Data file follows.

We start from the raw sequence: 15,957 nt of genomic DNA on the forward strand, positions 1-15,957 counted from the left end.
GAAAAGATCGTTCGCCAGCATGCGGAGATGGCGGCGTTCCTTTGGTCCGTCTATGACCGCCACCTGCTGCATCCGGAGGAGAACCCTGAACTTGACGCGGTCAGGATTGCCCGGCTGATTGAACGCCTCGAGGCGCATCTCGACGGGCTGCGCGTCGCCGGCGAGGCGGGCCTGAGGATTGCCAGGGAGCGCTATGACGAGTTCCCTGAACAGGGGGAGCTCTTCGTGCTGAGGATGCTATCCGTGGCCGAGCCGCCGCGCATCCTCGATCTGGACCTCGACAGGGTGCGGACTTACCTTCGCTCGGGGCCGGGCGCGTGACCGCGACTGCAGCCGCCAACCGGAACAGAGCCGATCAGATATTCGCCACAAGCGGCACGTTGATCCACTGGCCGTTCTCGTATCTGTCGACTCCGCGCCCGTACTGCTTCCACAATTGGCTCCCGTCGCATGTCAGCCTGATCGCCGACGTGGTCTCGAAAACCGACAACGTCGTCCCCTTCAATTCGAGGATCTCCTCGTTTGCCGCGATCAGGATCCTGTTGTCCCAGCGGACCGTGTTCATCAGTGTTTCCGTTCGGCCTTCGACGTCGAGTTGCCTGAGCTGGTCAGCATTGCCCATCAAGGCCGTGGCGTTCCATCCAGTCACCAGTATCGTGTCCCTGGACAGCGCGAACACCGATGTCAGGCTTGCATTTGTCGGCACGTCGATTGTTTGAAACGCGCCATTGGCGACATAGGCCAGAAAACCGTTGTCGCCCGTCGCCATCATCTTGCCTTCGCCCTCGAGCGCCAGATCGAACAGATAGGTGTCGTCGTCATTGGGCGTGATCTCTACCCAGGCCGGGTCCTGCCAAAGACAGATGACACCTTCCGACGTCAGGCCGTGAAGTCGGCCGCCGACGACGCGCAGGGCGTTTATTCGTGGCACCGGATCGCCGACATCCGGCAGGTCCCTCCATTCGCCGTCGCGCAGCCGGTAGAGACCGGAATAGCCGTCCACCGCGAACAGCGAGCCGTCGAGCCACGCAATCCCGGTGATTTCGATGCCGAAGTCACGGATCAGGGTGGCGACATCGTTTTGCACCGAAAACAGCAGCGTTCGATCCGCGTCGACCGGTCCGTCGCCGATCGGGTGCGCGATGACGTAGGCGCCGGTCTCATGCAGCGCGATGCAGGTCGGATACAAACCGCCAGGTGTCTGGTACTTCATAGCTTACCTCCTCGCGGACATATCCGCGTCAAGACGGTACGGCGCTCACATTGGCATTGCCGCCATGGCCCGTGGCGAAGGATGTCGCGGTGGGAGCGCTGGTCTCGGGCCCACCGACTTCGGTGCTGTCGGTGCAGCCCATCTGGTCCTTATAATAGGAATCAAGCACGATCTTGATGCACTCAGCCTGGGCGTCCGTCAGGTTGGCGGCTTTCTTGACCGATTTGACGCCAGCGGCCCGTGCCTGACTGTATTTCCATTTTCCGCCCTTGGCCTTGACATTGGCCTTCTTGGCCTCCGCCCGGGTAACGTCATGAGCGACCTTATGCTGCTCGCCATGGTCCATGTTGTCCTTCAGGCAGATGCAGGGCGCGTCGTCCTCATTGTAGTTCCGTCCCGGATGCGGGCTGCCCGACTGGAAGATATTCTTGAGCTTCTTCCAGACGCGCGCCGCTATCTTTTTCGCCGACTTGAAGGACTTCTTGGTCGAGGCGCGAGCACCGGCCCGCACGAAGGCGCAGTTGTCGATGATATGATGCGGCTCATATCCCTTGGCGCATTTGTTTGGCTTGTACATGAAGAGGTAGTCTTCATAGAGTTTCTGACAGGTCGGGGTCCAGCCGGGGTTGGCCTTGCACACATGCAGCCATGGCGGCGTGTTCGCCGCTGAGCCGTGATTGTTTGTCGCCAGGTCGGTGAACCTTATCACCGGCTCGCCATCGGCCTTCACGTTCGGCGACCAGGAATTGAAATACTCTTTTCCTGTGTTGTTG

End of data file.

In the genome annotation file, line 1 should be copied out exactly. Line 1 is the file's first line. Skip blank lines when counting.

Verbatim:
We start from the raw sequence: 15,957 nt of genomic DNA on the forward strand, positions 1-15,957 counted from the left end.